S.Res.109 invokes Section 502B(c)’s congressional oversight mechanism,which complements Section 502B(a)’s binding prohibition. The first step of the 502B(c) oversight mechanism involves Congress requesting a report on human rights conditions in a target country. The report includes a standardized set of requirements related to human rights and U.S. policy justifications for continued arms sales and security assistance. Resolutions may also request “such other information as such committee or such House may request,” as the Murphy-Lee resolution does around end-use monitoring of U.S. weapon sales to Saudi Arabia for use in Yemen and a description of U.S. government actions regarding alleged abuses by Saudi Arabia against U.S. citizens, among other issues. Unlike the annual Country Reports, the Section 502B(c) report provides an avenue for specific requests of information and justifications of security cooperation decisions for countries of particular concern.
Congress may request a report in two ways. First, any member of Congress may introduce a simple resolution requesting a report, which is subject to privileged procedures in the Senate that allow any Senator to discharge the resolution from committee 10 days after introduction. The procedures, established in section 601(b) of the International Security and Arms Export Control Act of 1976 (ISAECA), provide a fast track to a simple majority vote on the Senate floor, offering the opportunity for at-times rare public debate on U.S. security cooperation and human rights. Such resolutions have been introduced, but never discharged, in recent years for Saudi Arabia, Turkey, and Azerbaijan. Sen.Murphy introduced one such resolution focused on Saudi Arabia in 2019 alongside Sen. Todd Young (R-Ind.).
Alternatively, the “Committee on Foreign Relations of the Senate or the Committee on Foreign Affairs of the House of Representatives” may request a Section 502B(c) report in a letter. The letter process produced a report from Henry Kissinger’s State Department in 1976 covering Argentina, Haiti, Indonesia, Iran, Peru, and the Philippines. That letter process, spearheaded by Rep. Donald Fraser (D-Minn.), who also championed Section 502B, established the precedent that a committee chair can request a 502B(c) report without the concurrence of the ranking member.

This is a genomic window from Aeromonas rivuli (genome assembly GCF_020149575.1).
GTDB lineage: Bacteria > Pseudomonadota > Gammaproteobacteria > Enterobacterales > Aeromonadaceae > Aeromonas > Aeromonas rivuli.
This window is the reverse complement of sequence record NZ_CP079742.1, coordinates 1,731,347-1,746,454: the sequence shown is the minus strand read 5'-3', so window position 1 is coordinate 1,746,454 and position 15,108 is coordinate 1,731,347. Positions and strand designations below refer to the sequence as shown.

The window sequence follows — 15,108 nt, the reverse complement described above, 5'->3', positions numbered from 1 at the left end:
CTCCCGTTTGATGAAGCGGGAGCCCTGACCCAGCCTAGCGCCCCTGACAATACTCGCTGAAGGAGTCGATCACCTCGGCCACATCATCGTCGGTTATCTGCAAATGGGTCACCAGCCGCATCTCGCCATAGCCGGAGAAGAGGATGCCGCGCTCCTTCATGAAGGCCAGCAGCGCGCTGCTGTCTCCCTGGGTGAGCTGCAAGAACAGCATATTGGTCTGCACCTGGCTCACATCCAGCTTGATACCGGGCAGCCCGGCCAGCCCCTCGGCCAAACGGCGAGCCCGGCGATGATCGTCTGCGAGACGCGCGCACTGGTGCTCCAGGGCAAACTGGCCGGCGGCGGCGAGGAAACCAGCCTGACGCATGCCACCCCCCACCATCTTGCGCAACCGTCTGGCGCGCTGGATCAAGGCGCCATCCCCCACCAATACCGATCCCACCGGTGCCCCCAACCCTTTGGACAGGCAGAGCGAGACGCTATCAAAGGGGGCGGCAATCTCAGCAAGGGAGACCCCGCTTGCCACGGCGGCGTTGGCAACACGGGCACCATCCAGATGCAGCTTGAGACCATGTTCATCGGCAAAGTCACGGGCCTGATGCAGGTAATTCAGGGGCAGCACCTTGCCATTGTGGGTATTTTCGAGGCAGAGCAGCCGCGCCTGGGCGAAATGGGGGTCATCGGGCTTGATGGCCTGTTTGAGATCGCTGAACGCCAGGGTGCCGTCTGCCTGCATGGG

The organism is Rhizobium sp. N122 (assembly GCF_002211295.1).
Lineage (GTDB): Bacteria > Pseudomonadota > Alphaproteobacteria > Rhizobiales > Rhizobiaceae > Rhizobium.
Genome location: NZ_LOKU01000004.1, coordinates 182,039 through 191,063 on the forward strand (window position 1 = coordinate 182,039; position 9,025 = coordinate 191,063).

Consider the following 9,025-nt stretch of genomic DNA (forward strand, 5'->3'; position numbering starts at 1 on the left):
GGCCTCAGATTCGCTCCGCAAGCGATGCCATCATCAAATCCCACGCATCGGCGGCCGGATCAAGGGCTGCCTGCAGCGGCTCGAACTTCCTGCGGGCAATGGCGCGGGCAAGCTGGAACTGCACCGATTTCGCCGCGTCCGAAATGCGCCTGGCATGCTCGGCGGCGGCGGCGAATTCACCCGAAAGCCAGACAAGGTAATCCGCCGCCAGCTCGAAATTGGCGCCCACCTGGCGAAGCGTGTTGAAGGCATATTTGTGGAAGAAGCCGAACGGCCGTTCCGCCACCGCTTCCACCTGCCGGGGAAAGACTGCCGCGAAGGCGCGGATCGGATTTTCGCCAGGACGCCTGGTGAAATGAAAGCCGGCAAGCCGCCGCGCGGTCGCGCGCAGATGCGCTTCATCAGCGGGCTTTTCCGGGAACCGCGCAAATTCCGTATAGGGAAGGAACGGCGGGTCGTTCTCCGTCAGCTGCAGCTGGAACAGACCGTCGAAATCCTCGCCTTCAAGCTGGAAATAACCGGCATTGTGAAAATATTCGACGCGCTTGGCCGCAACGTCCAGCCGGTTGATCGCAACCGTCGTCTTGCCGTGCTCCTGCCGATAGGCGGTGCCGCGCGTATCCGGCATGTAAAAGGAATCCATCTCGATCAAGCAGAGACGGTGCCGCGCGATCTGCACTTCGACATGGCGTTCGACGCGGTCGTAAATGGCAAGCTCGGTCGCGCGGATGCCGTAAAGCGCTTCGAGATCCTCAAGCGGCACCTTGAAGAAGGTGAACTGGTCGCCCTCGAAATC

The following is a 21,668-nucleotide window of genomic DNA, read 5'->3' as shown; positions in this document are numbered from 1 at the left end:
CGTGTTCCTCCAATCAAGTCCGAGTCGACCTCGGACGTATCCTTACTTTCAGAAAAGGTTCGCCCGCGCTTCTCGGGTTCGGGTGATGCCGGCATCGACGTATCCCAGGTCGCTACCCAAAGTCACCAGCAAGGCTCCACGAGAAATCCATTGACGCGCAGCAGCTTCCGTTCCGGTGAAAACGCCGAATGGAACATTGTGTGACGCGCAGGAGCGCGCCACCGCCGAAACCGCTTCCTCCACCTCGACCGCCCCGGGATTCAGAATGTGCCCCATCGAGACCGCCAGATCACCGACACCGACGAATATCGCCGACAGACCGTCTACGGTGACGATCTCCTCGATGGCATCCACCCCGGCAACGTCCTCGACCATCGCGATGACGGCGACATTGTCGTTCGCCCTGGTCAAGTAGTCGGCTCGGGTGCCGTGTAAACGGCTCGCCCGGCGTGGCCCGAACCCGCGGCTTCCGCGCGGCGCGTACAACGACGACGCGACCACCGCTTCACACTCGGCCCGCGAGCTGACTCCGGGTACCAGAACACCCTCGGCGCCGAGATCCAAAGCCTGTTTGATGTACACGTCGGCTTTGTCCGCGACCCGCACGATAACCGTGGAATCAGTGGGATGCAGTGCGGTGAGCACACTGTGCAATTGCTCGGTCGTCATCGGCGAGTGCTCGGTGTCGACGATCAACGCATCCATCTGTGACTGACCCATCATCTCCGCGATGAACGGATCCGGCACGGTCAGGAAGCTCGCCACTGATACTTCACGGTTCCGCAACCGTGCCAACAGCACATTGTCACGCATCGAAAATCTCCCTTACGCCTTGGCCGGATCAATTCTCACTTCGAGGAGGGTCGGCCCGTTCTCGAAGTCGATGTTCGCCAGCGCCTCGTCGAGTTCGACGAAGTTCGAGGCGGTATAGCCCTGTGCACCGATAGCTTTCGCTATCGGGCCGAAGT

Upon passage of a simple resolution or receipt of a letter, the State Department must provide the requested report within 30 days. If no such letter is received, Section 502B stipulates, “no security assistance shall be delivered to such country except as may thereafter be specifically authorized by law from such country unless and until such statement is transmitted.”
After the State Department provides Congress with the requested report, Congress may “terminat[e], restrict[e], or continu[e]” security assistance to the country that was the subject of the targeted report through a joint resolution of disapproval. The availability of the joint resolution does not expire and becomes available to Congress regardless of the contents of the report or the nature of human rights abuses in the target country. However, its usage is neither required nor inevitable; the request opens a door but does not require that Congress step through it. The targeted report could also inform standalone legislation, an appropriations rider, further oversight activity, or other forms of congressional follow-on action.
For example, during Operation Condor, U.S. government officials considered options to restrict security assistance to Argentina on the basis of Section 502B amid widespread forced disappearances and torture. Rep. Thomas Morgan (D-Penn.), chair of the House Committee on International Relations, requested a Section 502B(c) report on countries including Argentina. After publication of the report in 1976, Sen. Hubert Humphrey (D-Minn.) described it as “about as bland as swallowing a bucket of sawdust.” Nevertheless, Congress enacted the 1977 Kennedy-Humphrey amendment to halt arms sales and security assistance to Argentina, demonstrating how a Section 502B(c) report can result in legislative measures outside of the Section 502B framework.